Free WordPress Plugins are out there by the tens of thousands (as of this writing 46,773 at WordPress.org alone) and each one is made up of thousands to hundreds of thousands of lines of code. All those lines of code didn’t just come into being from thin air. Plugin authors pour a lot of themselves into the writing and testing of all that code before you ever had a chance to read about it.
My sense of fairness and balance demands that I get vocal with the users of plugins to compensate plugin authors for their efforts. Hold on, I know you’re thinking, “I’m not paying good money for something that’s free!” or “Why compensate anyone for all the useless plugins?”
Well, I’m not talking about money yet. And again, to be fair, what about the useless plugins? Did you give the author ANY USEFUL feedback? Or did you just rank it a one and say “Doesn’t do what it advertises”. Take a look a a list of the Rank One Reviews and you’ll see this a lot. It’s at least lazy. Worse than that I think it’s like spitting on the author because they did not anticipate your particular server configuration or test their plugin against your theme or all of your plugins.
No, I’ve not published a plugin, yet. But, I empathize with their side of the story and it took me a while to come to see it that way. If you look at the reviews I’ve posted, I have to confess that I’ve not been a shining example of the right way to do it either.
In fact, I don’t know when this little blurb first began appearing at the bottom of all the plugin review pages at WordPress.org and maybe it’s been there all along. I now know it’s there and recently stepped back and seriously noticed it.
That little guideline has some pretty powerful things to say to you and I. Please understand me, I’m writing this to myself as much as I am writing it to those that use the free plugins at WordPress.org. So read-on, if you dare.
- First, sometime ago, someone began noticing how few reviews there were and how useless most were. To the point that someone felt compelled to say something to EVERYONE in a public guideline.
- The next perception to correct was the level of miss-use. They’re telling us, rightfully so, that it is not a support system or a gripe forum. That little link in the phrase “please post here instead” points to the support area for the given plugin. Where such ‘issues’ belong.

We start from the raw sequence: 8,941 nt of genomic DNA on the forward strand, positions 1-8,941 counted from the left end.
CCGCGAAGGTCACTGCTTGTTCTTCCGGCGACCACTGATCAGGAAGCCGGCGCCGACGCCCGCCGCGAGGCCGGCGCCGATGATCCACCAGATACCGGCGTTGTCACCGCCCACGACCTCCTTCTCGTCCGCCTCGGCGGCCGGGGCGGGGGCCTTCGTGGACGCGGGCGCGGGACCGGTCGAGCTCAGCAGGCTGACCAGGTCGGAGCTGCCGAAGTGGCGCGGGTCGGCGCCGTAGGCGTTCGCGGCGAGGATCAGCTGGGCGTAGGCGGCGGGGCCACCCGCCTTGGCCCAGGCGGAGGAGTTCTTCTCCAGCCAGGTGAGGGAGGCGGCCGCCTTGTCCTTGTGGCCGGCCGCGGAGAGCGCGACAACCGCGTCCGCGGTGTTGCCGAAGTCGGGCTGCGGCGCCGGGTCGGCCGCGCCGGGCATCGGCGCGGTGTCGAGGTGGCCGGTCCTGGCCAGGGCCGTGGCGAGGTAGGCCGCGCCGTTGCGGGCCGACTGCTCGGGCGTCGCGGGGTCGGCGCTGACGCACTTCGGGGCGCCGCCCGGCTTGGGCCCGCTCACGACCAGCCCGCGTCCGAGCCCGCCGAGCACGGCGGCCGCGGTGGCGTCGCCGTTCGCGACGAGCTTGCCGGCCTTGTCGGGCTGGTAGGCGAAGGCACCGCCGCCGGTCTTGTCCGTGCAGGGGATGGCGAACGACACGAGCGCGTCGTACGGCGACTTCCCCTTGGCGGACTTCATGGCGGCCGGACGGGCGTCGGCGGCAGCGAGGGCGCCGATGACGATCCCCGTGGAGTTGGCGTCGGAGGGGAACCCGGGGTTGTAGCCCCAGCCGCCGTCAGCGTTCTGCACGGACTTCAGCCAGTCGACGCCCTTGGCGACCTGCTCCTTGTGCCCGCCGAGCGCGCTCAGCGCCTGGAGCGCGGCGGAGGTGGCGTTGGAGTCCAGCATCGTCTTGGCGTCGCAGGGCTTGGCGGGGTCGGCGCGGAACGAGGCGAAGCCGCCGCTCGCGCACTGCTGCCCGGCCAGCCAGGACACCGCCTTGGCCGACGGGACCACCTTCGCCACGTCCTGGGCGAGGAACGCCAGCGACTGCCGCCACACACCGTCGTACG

- Then, revelation, it’s not just a rating system! It is a rating AND review system. So, in order to rate a plugin, you must also submit a review. Quit being so lazy. Don’t ask for more than you’re willing to give! Do you really want plugins that are written by lazy programmers?
- As the little guideline says “Please provide as much detail as you can to justify your rating and to help others.” I strongly support the later phrase ‘help others.’
So, At a Minimum, Give a Useful Review.
For each plugin, whether it fails or works for you, become a reviewer and offer a useful review. This helps the plugin developers and the end-users. Especially the free plugins. Give to get!
- Please provide as much detail as you can to justify your rating and to help others.
- Things to include in your positive review. Your version of WordPress at the time. Mention some of the features that impressed you or that were absent in other similar plugins. Was it easy to install and/or easy to use?
- Never complain about an error, missing capability or include a question. Don’t rant that people should not use this plugin or that they should use some other specific plugin. It’s a review, not a support forum.
- Things to include in your negative review. Version of the plugin version you tried, version of WordPress you were running at the time. Try to be precise in your description of each failure or shortcoming that you observed.
In The End
While I am enthusiastic in my support of such a turn-about of the masses, I am not very optimistic. Since change happens one small action at a time, I’m volunteering to make every effort to hold myself to the guidelines I’ve set out above. Can I entice you to join me?